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  • Thakur Law Firm, APC

California Department of Public Health Issues COVID-19 Playbook for Reopening Employers

On July 24, 2020, the California Department of Public Health issued its COVID-19 Employer Playbook, providing clear practical guidance on some of the most common issues faced by employers reopening their businesses in the midst of the coronavirus pandemic. The Playbook features helpful Safe Reopening FAQs for Workers and Employers, as well as details regarding mandatory and recommended steps that employers should take when reopening their businesses to support a safe, clean environment for workers and customers.

The four main areas covered by the Playbook are (1) how to open safely, (2) what to do if there is a case of COVID-19 in the workplace, (3) enforcement and compliance, and (4) worker education. We have prepared the following summary of the key takeaways from the Departments most recent guidance:

What to do if there is a case of COVID-19 in the workplace?

If an employee tests positive for COVID-19 or has symptoms, they should be separated from other workers and sent home immediately. Employers can work with the local health department (LHD) to comply with guidance regarding isolation or quarantine, possible testing, and return-to-work protocols for affected employees.

The Playbook directs employers to instruct symptomatic workers, those awaiting test results, and anyone who has been diagnosed with COVID-19, to stay home. Employers should notify the LHD when there is a known or suspected case of COVID-19 in the workplace.

After a positive case of COVID-19 has been identified, employers should speak with close contacts of the individual and utilize alternative methods for identifying exposed workers, such as checking employment records to verify shifts worked during the infectious period to identify workers who may have worked with the individual diagnosed with COVID-19.

How must employers protect employees’ confidentiality?

While an employer has a duty to inform all close contacts at a worksite that they may have been exposed to a COVID-19-positive co-worker, employers may not reveal the identity of the infected individual. Employers should be careful to avoid making any communications about an employee's health status, which may constitute an unlawful disclosure of health information.

When can an employee exposed to COVID-19 return to work?

Employers should consult the CDC website and the LHD to determine when an employee who is confirmed to have COVID-19 is cleared to return to work, as the criteria differs for symptomatic and asymptomatic workers. Symptomatic positive workers with laboratory confirmed COVID-19 may return to work only after at least one (1) day (24 hours) has passed since his or her last fever and has had improvement in symptoms and at least ten (10) days have passed since symptoms first appeared. Asymptomatic positive workers with laboratory confirmed COVID-19 may return to work only after a minimum of ten (10) days have passed since his or her test. Symptomatic negative workers should use the same criteria for return to work as laboratory confirmed cases. Asymptomatic negative workers who never had symptoms but were tested due to close contact and were negative should quarantine at home for fourteen (14) days after the last known contact with the case patient.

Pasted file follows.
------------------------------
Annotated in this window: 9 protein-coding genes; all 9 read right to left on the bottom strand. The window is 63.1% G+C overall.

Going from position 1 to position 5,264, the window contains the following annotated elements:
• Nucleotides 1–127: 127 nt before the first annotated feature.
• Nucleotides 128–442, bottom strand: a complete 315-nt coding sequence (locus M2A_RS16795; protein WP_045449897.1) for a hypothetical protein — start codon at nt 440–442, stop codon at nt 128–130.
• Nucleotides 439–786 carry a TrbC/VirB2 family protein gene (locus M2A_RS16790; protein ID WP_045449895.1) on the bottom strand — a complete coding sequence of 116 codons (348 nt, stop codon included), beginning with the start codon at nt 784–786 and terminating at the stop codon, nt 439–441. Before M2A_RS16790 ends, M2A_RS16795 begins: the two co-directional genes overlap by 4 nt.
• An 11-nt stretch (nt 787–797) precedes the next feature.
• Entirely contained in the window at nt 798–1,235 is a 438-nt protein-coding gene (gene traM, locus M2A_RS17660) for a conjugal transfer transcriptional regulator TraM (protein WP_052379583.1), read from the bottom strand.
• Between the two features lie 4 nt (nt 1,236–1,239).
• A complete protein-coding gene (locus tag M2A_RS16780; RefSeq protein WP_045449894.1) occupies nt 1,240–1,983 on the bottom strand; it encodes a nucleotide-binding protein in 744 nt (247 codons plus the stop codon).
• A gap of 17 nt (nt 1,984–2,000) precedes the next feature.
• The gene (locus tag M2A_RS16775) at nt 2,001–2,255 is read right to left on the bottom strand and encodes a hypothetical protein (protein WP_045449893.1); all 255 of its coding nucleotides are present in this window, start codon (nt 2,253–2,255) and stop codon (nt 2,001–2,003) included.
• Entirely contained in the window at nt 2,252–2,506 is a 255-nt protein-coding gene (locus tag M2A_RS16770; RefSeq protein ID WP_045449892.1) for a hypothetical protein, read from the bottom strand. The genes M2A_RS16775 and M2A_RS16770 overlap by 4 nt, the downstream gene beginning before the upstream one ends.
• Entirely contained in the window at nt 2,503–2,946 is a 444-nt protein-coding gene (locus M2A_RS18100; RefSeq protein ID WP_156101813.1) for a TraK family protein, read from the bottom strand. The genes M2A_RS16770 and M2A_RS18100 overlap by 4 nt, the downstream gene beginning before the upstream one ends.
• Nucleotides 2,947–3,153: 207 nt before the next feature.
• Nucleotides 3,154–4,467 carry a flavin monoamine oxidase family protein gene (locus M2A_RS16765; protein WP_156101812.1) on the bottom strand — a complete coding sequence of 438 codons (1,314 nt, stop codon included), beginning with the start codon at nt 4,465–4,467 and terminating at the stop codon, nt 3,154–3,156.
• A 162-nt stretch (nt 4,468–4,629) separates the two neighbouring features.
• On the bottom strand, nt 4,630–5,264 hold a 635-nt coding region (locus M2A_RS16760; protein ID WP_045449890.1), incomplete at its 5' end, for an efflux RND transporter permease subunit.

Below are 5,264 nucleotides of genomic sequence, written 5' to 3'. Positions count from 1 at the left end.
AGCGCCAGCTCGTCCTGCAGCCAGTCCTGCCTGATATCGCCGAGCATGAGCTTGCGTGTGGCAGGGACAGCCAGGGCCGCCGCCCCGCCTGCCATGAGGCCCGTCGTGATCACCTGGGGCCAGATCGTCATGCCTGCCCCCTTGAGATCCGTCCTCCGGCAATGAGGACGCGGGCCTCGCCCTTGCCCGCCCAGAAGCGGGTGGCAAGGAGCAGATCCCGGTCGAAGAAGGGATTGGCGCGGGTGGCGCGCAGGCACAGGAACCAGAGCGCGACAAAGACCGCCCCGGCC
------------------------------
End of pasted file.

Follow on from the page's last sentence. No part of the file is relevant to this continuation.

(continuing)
How should employer enforce mask requirements?

The Playbook recommends that employers train workers on how to handle situations where coworkers or customers are not wearing face coverings. Workers should maintain a six-foot distance and avoid individuals who are not wearing face coverings and raise the concern with their supervisor. Employers are recommended to train employees on how to safely handle situations where a member of the public or another worker refuses to wear a face covering to avoid a violent confrontation.

Must employers keep records of COVID-19 cases?

California employers must record illnesses that are work-related and result in either death, days away from work, restricted work or transfer to another job, medical treatment beyond first aid, loss of consciousness, or a significant injury or illness diagnosed by a physician or other licensed health care professional. If a worker contracts COVID-19 at work and meets the criteria above, covered employers in California must record the case in their Cal/OSHA Log 300.

Are employers required to report cases of COVID-19?

All employers are required to report cases of COVID-19 to the LHD in the county where the COVID-19 positive employee resides and the county in which the employer is located. If a case meets the definition of a serious illness under CA Labor Code and Title 8 CA Code of Regulations, the employer must also report the case to Cal/OSHA.

What are employees’ rights to job-protected leave and paid sick leave?

Employees may have job-protected leave under the California Family Rights Act and may also be entitled to paid sick leave under federal, state, or local law. Employees who may not be eligible for paid sick leave benefits may be eligible for state disability insurance. Also, employees who contracted COVID-19 at work may be eligible for workers' compensation benefits.

The Playbook is available online at and it offers practical, easy-to-understand guidance for employers on maintaining a safe work environment and reopening their businesses in compliance California regulations relating to COVID-19. However, we strongly recommend that you contact one of the experienced attorneys at the Thakur Law Firm, APC for assistance in developing effective long-term and short-term solutions for COVID-19-related and any other employment issues.

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